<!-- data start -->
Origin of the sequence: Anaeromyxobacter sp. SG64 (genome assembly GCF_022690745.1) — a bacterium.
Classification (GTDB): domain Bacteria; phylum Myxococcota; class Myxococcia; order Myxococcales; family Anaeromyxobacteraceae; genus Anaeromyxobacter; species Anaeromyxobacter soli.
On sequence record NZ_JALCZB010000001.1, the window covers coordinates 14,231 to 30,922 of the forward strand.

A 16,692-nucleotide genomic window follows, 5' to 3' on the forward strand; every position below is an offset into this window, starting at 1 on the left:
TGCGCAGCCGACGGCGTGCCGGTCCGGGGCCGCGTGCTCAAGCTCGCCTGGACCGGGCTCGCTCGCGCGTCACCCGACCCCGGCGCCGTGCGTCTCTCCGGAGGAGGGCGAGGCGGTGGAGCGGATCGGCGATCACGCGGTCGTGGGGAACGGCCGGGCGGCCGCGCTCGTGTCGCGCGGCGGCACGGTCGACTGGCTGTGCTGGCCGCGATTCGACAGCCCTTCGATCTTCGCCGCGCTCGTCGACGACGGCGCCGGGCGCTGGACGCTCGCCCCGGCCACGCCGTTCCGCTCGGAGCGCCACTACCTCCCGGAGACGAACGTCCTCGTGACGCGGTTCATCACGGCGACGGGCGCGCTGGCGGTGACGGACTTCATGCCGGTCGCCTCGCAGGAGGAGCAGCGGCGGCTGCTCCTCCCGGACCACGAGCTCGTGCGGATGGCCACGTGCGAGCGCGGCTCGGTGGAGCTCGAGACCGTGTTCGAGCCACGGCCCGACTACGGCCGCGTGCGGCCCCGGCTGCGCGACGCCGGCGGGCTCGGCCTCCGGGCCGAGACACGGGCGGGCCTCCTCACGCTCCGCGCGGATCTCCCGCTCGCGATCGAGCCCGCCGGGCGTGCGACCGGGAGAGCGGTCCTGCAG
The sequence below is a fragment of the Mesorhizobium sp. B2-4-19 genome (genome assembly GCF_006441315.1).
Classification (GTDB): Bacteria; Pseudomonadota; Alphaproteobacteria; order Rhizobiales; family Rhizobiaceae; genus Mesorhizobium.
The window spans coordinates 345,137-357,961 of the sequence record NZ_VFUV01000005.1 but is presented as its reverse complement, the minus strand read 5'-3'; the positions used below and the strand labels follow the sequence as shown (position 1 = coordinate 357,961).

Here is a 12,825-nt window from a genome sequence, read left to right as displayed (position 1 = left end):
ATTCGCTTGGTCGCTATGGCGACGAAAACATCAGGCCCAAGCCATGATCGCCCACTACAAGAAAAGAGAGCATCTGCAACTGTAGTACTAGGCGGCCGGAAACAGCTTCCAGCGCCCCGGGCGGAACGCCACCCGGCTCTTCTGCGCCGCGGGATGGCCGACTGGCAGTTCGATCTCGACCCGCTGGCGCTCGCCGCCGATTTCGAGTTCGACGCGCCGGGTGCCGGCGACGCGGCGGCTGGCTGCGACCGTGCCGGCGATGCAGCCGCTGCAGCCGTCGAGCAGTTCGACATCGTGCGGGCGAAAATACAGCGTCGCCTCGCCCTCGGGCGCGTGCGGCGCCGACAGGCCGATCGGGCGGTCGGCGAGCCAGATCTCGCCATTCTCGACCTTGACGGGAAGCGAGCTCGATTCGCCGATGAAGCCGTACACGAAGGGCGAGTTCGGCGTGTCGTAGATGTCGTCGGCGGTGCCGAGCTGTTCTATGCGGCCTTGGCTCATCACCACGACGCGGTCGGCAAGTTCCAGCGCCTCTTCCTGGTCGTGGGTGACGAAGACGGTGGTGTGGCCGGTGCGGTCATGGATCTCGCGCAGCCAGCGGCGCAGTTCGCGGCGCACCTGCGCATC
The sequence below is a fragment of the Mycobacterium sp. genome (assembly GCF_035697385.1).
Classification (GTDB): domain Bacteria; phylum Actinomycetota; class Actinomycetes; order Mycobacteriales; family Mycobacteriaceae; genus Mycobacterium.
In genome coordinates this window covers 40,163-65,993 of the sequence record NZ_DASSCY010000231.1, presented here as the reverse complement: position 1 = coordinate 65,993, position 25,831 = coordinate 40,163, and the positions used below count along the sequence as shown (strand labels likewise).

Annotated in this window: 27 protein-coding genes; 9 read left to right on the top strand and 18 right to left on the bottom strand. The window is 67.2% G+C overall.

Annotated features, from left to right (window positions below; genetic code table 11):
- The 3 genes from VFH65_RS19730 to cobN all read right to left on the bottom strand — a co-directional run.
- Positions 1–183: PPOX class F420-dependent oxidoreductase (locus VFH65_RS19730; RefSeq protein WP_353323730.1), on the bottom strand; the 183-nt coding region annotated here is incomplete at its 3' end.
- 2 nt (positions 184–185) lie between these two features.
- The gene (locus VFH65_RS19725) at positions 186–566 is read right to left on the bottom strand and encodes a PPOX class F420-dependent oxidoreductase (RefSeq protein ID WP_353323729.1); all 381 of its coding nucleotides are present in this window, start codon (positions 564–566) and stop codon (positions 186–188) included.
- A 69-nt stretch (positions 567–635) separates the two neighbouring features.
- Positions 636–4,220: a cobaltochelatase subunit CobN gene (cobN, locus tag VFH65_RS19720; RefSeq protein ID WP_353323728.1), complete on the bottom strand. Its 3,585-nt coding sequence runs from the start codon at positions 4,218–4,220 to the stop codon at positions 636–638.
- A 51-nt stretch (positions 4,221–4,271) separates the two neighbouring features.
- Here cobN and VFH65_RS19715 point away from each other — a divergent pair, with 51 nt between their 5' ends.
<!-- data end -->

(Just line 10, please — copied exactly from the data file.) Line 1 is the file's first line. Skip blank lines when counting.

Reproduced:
ATTCGCTTGGTCGCTATGGCGACGAAAACATCAGGCCCAAGCCATGATCGCCCACTACAAGAAAAGAGAGCATCTGCAACTGTAGTACTAGGCGGCCGGAAACAGCTTCCAGCGCCCCGGGCGGAACGCCACCCGGCTCTTCTGCGCCGCGGGATGGCCGACTGGCAGTTCGATCTCGACCCGCTGGCGCTCGCCGCCGATTTCGAGTTCGACGCGCCGGGTGCCGGCGACGCGGCGGCTGGCTGCGACCGTGCCGGCGATGCAGCCGCTGCAGCCGTCGAGCAGTTCGACATCGTGCGGGCGAAAATACAGCGTCGCCTCGCCCTCGGGCGCGTGCGGCGCCGACAGGCCGATCGGGCGGTCGGCGAGCCAGATCTCGCCATTCTCGACCTTGACGGGAAGCGAGCTCGATTCGCCGATGAAGCCGTACACGAAGGGCGAGTTCGGCGTGTCGTAGATGTCGTCGGCGGTGCCGAGCTGTTCTATGCGGCCTTGGCTCATCACCACGACGCGGTCGGCAAGTTCCAGCGCCTCTTCCTGGTCGTGGGTGACGAAGACGGTGGTGTGGCCGGTGCGGTCATGGATCTCGCGCAGCCAGCGGCGCAGTTCGCGGCGCACCTGCGCATC